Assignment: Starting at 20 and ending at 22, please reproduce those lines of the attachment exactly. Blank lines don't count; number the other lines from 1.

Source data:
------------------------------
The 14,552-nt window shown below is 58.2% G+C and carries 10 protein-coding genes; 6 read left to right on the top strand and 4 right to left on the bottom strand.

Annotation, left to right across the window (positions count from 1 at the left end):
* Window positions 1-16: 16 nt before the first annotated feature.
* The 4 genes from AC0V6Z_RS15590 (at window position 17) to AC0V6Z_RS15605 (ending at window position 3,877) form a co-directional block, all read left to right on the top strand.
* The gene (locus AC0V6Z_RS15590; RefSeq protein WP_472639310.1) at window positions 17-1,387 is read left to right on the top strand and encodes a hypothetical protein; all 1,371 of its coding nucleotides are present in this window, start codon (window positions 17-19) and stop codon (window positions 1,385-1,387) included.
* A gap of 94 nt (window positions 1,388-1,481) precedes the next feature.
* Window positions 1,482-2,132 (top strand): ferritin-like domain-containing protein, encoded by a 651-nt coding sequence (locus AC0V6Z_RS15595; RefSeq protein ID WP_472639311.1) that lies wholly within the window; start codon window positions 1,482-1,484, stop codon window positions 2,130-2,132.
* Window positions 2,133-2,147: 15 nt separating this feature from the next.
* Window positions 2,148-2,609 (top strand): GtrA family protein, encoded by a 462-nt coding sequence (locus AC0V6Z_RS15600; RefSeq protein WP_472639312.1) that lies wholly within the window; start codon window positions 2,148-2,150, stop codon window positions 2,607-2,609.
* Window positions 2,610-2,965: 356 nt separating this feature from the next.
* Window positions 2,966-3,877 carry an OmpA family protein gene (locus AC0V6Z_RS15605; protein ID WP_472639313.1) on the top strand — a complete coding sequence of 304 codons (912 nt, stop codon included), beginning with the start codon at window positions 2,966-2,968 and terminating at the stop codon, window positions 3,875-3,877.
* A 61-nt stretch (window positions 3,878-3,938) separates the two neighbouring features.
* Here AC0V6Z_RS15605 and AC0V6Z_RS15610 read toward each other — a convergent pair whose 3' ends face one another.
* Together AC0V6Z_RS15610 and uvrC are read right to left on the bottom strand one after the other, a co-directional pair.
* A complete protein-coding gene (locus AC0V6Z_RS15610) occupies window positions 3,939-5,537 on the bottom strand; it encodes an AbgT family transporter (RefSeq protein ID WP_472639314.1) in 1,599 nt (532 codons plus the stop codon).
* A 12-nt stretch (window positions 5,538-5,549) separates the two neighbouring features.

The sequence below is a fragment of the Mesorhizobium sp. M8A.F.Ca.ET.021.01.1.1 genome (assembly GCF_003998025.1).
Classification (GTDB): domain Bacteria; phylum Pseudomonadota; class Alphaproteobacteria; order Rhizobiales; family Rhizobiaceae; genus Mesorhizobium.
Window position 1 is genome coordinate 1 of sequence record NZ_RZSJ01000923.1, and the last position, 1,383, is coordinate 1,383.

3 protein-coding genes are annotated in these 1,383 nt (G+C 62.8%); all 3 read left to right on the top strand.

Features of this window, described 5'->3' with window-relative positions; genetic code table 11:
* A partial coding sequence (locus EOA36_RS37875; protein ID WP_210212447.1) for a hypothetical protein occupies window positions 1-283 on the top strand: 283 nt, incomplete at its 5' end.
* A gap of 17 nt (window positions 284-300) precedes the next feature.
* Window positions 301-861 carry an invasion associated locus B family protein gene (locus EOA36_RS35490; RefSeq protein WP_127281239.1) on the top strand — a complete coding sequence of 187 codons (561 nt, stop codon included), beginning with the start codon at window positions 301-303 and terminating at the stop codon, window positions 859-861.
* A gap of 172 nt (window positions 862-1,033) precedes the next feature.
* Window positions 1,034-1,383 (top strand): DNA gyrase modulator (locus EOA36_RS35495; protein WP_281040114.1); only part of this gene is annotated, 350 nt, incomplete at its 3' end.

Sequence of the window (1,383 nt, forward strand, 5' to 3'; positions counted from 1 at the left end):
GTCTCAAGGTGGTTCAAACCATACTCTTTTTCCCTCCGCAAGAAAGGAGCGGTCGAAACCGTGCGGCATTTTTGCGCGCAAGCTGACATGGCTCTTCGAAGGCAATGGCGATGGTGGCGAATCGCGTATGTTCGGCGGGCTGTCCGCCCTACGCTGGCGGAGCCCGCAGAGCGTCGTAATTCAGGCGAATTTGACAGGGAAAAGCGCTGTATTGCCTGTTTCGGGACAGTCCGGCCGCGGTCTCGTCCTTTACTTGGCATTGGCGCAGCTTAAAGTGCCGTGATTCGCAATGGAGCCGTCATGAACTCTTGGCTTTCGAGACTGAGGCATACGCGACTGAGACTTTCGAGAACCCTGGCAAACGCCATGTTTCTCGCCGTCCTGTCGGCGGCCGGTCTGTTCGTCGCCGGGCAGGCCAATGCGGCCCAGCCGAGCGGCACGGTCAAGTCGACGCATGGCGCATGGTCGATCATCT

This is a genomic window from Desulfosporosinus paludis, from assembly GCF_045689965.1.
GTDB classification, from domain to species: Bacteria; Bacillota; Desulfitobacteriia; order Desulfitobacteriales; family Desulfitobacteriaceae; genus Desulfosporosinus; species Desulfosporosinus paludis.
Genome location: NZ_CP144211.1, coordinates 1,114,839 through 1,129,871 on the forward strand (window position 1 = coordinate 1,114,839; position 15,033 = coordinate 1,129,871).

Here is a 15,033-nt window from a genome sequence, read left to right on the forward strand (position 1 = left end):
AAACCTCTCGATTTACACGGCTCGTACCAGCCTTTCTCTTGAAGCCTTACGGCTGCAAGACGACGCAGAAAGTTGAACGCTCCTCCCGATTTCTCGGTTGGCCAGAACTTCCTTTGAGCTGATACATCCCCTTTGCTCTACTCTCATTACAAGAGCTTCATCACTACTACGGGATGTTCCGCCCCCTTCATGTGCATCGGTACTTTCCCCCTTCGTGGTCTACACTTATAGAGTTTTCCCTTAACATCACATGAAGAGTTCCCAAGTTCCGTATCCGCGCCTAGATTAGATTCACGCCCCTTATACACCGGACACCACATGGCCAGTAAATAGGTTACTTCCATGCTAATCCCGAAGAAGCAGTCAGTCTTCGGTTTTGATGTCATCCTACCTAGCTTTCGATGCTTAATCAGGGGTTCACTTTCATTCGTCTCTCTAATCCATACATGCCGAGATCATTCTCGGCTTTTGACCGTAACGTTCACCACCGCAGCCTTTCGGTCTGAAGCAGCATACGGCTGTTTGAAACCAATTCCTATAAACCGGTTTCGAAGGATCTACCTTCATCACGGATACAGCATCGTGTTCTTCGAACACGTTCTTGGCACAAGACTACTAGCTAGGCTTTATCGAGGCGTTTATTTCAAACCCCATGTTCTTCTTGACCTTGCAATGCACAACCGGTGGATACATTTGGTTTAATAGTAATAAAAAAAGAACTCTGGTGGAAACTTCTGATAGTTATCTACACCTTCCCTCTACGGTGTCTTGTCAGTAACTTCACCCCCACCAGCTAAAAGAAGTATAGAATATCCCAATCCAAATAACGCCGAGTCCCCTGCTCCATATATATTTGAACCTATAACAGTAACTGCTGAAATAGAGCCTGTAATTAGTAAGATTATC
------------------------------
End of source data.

3 protein-coding genes are annotated in these 1,383 nt (G+C 62.8%); all 3 read left to right on the top strand.

Features of this window, described 5'->3' with window-relative positions; genetic code table 11:
* A partial coding sequence (locus EOA36_RS37875; protein ID WP_210212447.1) for a hypothetical protein occupies window positions 1-283 on the top strand: 283 nt, incomplete at its 5' end.